Company visits provide important access to midlevel managers who don’t make the rounds at investment conferences but have keen insight into businesses and industries.
“Sometimes the most valuable meetings you have are with division heads or executives who are not in the public eye all the time,” says Greg Fuss, an equity portfolio manager at Capital Group Private Client Services. “You can really dig down into the weeds with people who are excited to be asked about what they do.”
One such discussion occurred at a retailer that sells food and other items. After meeting with the CEO, Fuss spoke to the head of the meat department, who offered a detailed explanation of the food-prep process.
“It was very impressive,” Fuss recalls. “A consumer might not necessarily notice all the effort that goes into trimming the fat or preparing the cut. But they’ll appreciate it when they go home and prepare a meal, and they’ll come back to that store.”
The commitment to research helps analysts build credibility with companies and develop rapport with executives. “It’s very helpful to have a decadelong relationship with the new CEO before he or she assumes the role,” Karam observes.
In the course of their travels, analysts visit a range of venues. Archana Basi, a London-based analyst who follows the spirits industry for Capital Group Private Client Services, has gone to distilleries in Kentucky and watched in fascination as iconic wooden whiskey barrels were assembled. She’s also broiled in sun-baked fields as agriculture workers surveyed crops in Mexico and navigated a jam-packed beer convention in San Diego.
“I talked to a whole bunch of distributors who are literally moving the product and dealing with the stores,” she says of the beer convention. “I just had casual conversations to get a sense from them as to which products are really working.”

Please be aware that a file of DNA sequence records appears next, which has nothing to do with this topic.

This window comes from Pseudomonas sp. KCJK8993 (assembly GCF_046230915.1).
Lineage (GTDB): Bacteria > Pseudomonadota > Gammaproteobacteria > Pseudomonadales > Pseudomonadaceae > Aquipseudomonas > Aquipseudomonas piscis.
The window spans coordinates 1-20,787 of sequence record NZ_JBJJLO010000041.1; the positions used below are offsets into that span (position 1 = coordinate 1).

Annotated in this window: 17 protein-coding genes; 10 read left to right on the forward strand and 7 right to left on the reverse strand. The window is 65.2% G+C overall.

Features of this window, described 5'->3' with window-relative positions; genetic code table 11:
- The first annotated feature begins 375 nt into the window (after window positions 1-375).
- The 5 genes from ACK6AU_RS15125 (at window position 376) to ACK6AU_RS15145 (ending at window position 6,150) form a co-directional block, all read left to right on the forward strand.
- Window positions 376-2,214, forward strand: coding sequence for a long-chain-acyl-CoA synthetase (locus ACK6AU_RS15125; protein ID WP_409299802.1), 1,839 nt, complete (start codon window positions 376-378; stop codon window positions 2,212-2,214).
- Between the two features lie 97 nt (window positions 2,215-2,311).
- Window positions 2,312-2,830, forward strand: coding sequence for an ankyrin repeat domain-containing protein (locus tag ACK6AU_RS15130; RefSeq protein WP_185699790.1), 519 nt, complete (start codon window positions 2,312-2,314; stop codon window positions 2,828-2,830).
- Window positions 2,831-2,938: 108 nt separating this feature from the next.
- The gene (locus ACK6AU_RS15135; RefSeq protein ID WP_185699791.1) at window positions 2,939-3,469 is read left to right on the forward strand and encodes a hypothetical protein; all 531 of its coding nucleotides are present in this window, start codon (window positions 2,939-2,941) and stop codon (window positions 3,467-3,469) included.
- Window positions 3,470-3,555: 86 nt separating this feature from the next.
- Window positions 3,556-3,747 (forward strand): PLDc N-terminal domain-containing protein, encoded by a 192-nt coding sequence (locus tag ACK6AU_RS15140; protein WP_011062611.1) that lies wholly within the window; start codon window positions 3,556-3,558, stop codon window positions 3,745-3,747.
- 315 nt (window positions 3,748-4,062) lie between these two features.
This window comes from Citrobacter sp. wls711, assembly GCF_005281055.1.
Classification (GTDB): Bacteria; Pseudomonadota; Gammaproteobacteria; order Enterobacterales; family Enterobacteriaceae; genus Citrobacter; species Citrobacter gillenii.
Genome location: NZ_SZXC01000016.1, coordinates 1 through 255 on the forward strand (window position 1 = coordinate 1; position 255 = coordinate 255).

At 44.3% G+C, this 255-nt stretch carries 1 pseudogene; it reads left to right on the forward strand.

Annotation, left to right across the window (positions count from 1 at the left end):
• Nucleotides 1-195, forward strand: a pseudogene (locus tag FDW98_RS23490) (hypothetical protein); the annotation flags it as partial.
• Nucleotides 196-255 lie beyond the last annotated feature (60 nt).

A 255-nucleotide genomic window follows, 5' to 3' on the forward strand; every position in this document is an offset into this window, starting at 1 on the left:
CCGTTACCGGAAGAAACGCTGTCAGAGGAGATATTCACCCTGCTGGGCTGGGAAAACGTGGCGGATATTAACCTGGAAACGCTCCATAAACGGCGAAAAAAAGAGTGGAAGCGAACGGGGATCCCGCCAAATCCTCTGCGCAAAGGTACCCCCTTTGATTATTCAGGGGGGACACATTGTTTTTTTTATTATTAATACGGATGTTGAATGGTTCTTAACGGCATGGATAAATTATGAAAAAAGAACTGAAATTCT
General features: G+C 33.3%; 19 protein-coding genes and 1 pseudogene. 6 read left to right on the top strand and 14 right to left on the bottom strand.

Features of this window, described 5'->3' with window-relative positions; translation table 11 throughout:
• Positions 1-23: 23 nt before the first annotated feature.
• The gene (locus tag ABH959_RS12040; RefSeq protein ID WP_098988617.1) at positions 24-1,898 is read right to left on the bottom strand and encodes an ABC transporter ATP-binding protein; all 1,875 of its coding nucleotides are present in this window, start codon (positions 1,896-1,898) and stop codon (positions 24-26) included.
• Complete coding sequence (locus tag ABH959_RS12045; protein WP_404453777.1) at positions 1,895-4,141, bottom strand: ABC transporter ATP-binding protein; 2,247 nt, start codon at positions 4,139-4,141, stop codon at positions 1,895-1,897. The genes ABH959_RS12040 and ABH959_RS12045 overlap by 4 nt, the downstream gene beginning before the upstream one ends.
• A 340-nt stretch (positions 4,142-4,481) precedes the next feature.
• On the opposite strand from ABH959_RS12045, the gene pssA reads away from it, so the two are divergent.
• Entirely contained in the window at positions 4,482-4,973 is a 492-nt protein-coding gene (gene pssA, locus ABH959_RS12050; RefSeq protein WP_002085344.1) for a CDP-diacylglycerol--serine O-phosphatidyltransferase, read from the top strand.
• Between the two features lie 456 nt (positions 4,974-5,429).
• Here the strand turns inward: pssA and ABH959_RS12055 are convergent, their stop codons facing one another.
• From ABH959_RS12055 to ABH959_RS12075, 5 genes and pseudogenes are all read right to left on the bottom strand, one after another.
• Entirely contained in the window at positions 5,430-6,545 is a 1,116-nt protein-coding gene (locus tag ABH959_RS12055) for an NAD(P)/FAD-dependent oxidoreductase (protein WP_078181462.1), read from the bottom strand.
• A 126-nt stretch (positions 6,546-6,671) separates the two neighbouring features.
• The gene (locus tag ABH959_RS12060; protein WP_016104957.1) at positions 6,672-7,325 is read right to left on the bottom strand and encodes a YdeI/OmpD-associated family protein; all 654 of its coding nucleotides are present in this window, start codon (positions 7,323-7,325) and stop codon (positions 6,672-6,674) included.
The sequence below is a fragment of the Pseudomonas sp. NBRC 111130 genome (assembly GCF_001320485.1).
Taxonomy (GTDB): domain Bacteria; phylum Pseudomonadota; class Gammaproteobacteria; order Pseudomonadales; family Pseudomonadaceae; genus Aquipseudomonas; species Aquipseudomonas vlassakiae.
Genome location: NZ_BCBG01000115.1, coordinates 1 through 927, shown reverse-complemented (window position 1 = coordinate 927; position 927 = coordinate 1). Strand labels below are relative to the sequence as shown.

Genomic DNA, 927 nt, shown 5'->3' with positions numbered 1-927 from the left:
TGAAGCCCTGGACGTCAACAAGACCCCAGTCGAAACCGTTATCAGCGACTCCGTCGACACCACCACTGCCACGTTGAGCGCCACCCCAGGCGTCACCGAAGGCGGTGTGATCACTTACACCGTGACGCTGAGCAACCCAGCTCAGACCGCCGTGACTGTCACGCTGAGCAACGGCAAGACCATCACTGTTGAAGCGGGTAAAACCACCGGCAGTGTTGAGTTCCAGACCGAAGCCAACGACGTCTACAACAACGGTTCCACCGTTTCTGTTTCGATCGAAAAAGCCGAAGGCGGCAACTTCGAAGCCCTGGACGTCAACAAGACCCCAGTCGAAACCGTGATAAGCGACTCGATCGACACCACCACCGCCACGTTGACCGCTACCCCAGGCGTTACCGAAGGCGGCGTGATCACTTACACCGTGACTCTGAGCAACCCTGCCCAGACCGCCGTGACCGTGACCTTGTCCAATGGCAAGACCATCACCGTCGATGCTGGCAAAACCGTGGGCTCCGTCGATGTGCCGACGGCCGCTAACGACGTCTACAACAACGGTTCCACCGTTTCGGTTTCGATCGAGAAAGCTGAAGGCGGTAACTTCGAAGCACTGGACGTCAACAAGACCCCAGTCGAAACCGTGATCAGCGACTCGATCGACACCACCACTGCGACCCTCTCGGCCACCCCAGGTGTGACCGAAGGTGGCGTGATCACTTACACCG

Occasionally, a research trip goes in an unexpected direction. Karam thought he was in for a gentle cruise when a South American port operator offered a harbor tour. Instead, Karam, who was clad in a suit and dress shoes, clutched the railing with both hands as the boat sped through the water. “I literally almost went over the edge,” he recalls. Karam had a better experience at a commercial bakery in a remote city in Brazil, where he savored warm cookies rolling off a conveyor belt.
While research trips often spotlight promising investments, they sometimes turn up red flags.
A few years ago, a European supermarket let Pellini stock shelves. The company had generated considerable buzz with a marketing campaign touting low prices. Pellini found the opposite when she walked the aisles of a competing chain on her lunch break and bumped into employees of the first store shopping at the second.
“They looked at me and said, ‘Please don’t tell our company you saw us here,’” she remembers. “I said, ‘Don’t worry, but please tell me why you’re here.’ It turns out they were getting every kind of employee discount and yet they shopped at the competitor because it was much cheaper.”
Not surprisingly, research tends to become a way of life for analysts, even in their spare time.
Basi reflexively checks out marketing displays and product placement in liquor stores. At restaurants, she peppers bartenders and even patrons with questions. “I’ll ask the bartender, ‘Hey, what’s really moving? What’s the product that people like to drink?’”
For Pellini, checking out delivery services became a family affair, with her 8-year-old son querying anyone who rang the doorbell.
“My son knows that every time we order food delivery I interview the driver,” Pellini says. “Now he asks people if they prefer working for one service or another. He says, ‘Do you mind if I ask how many drops you have done in the last hour?’”
The above article originally appeared in the Summer 2019 issue of Quarterly Insights magazine.